AstronomyCast

Astronomy Cast

Astronomy Cast takes a fact based journey through the cosmos as it offers listeners weekly discussions on astronomical topics ranging from planets to cosmology.

Barred spiral galaxy M95 with company

During our recent vacation at our favorite location in southern France, a new combination of equipment was used. One of our targets with a LZOS Apo 123/738 was the galaxy group of M95 and M96. Together with an SBIG ST8300 CCD-Camera, we exposed 20 unfiltered images of 600 seconds each on March 13, 2018 from 20:29 UT to 23:43 UT. The entire two-week stay was characterized by extremely bad seeing and repeatedly interrupted by many clouds. The galaxy is located in the constellation Leo and very close to the ecliptic. Therefore, it turned out that a lot of minor planets were to be expected on the images. The field of view of the entire image is 84x63 arcminutes. Already in the small section around M95 there were 6 minor planets down to a magnitude of 19.9 mag after only 10 minutes exposure time. Here again it shows what a dark sky can do. At home in Germany, we reach this maginutude with the 14-inch mirror after a good 20 minutes. From a small section centered around M95 we made an animation where you can see very well how the main belt asteroids move in the same direction with almost the same speed. You can also see the considerable air turbulence and a drifting focus.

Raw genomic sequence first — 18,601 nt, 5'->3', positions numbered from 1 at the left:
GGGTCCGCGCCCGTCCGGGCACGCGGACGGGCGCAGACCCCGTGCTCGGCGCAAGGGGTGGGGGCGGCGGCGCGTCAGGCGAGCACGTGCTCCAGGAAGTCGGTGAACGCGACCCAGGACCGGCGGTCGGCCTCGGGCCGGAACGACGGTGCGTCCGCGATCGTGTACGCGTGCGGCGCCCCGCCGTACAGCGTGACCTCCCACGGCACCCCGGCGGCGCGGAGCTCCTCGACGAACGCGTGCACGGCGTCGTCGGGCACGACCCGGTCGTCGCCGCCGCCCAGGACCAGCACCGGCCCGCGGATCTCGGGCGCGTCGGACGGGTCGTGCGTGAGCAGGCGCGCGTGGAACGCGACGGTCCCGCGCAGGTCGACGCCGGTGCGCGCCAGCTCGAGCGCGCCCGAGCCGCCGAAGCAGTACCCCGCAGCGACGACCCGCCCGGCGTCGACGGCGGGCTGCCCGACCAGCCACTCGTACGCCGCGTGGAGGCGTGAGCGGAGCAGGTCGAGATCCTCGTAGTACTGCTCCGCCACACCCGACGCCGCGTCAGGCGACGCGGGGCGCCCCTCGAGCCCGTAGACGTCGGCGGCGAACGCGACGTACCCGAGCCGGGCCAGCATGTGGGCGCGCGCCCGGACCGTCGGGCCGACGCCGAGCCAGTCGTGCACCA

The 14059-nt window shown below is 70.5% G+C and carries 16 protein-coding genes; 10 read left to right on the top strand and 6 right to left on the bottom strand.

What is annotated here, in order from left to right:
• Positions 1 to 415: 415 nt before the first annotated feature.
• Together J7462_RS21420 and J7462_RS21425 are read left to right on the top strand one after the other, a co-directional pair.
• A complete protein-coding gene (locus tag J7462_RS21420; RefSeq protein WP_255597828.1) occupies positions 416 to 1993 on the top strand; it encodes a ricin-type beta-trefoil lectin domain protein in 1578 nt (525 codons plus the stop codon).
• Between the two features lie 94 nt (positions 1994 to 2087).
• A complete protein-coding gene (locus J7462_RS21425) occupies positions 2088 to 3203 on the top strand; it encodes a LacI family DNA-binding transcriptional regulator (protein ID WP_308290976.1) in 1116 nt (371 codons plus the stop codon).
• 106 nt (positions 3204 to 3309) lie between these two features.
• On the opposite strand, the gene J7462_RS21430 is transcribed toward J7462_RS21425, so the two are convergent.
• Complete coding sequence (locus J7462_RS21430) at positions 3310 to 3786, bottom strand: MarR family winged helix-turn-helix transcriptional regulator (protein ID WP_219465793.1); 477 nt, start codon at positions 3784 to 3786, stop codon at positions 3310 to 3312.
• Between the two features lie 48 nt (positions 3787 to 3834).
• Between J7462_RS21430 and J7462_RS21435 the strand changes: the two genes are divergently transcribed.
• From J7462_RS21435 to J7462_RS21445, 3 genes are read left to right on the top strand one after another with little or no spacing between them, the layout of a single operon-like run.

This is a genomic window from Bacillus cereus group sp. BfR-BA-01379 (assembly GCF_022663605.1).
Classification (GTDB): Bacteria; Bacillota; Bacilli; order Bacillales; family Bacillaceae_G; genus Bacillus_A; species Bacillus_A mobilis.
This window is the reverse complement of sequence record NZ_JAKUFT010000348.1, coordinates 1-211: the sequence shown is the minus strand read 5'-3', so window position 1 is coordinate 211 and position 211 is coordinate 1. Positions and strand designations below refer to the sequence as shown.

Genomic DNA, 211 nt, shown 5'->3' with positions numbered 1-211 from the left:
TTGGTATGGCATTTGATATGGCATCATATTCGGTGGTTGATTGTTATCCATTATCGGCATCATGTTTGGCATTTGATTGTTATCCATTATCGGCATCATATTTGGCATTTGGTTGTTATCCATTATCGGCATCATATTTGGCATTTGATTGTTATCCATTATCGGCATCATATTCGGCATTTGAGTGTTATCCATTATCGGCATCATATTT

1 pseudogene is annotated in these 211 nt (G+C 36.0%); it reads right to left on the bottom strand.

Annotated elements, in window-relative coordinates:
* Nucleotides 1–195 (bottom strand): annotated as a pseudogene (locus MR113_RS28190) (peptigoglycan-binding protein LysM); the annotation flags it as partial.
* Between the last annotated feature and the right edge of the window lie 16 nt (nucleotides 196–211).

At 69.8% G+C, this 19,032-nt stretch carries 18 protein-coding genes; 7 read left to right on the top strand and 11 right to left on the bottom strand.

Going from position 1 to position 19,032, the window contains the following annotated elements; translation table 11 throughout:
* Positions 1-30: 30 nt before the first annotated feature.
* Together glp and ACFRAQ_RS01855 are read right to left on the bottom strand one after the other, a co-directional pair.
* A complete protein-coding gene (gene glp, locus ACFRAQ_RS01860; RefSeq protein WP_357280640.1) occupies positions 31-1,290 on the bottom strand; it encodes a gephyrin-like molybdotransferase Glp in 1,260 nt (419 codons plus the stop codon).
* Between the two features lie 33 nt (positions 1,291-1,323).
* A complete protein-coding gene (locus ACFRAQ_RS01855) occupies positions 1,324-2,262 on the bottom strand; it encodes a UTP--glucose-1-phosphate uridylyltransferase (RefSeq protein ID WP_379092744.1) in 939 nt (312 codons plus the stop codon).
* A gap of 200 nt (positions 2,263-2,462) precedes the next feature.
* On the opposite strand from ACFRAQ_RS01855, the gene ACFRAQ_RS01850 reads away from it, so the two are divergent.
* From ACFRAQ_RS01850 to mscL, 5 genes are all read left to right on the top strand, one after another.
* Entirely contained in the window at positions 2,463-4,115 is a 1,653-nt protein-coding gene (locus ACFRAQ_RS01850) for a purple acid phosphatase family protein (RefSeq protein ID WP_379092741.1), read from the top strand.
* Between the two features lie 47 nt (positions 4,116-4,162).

The field size of this image detail is approx. 30 x 20 arcmin., North is down and East is to the right. Overall, the image was exposed for 11 hours 20 minutes. A LRGB color image as final result can be found in the gallery here..